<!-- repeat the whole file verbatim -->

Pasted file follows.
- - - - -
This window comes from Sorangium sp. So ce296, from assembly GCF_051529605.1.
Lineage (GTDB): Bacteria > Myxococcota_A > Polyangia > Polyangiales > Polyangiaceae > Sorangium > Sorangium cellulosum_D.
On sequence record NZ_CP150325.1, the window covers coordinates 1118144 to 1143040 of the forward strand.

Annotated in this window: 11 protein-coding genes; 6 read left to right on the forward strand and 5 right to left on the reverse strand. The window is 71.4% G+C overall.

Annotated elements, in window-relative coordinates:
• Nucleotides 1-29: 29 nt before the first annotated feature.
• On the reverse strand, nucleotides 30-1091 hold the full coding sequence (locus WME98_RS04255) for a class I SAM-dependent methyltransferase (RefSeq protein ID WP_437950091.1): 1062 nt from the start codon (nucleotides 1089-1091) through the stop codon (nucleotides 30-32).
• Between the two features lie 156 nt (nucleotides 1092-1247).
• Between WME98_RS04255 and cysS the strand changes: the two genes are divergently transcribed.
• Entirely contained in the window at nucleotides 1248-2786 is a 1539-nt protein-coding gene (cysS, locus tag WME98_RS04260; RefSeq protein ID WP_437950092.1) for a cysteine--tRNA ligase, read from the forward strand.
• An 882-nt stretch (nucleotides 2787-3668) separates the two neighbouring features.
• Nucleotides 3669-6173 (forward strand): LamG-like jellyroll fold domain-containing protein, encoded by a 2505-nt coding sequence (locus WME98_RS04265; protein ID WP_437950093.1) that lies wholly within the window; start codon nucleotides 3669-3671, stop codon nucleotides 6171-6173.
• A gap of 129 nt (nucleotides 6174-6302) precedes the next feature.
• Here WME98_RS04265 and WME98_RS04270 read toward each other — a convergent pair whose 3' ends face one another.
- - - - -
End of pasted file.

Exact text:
This window comes from Sorangium sp. So ce296, from assembly GCF_051529605.1.
Lineage (GTDB): Bacteria > Myxococcota_A > Polyangia > Polyangiales > Polyangiaceae > Sorangium > Sorangium cellulosum_D.
On sequence record NZ_CP150325.1, the window covers coordinates 1118144 to 1143040 of the forward strand.

Annotated in this window: 11 protein-coding genes; 6 read left to right on the forward strand and 5 right to left on the reverse strand. The window is 71.4% G+C overall.

Annotated elements, in window-relative coordinates:
• Nucleotides 1-29: 29 nt before the first annotated feature.
• On the reverse strand, nucleotides 30-1091 hold the full coding sequence (locus WME98_RS04255) for a class I SAM-dependent methyltransferase (RefSeq protein ID WP_437950091.1): 1062 nt from the start codon (nucleotides 1089-1091) through the stop codon (nucleotides 30-32).
• Between the two features lie 156 nt (nucleotides 1092-1247).
• Between WME98_RS04255 and cysS the strand changes: the two genes are divergently transcribed.
• Entirely contained in the window at nucleotides 1248-2786 is a 1539-nt protein-coding gene (cysS, locus tag WME98_RS04260; RefSeq protein ID WP_437950092.1) for a cysteine--tRNA ligase, read from the forward strand.
• An 882-nt stretch (nucleotides 2787-3668) separates the two neighbouring features.
• Nucleotides 3669-6173 (forward strand): LamG-like jellyroll fold domain-containing protein, encoded by a 2505-nt coding sequence (locus WME98_RS04265; protein ID WP_437950093.1) that lies wholly within the window; start codon nucleotides 3669-3671, stop codon nucleotides 6171-6173.
• A gap of 129 nt (nucleotides 6174-6302) precedes the next feature.
• Here WME98_RS04265 and WME98_RS04270 read toward each other — a convergent pair whose 3' ends face one another.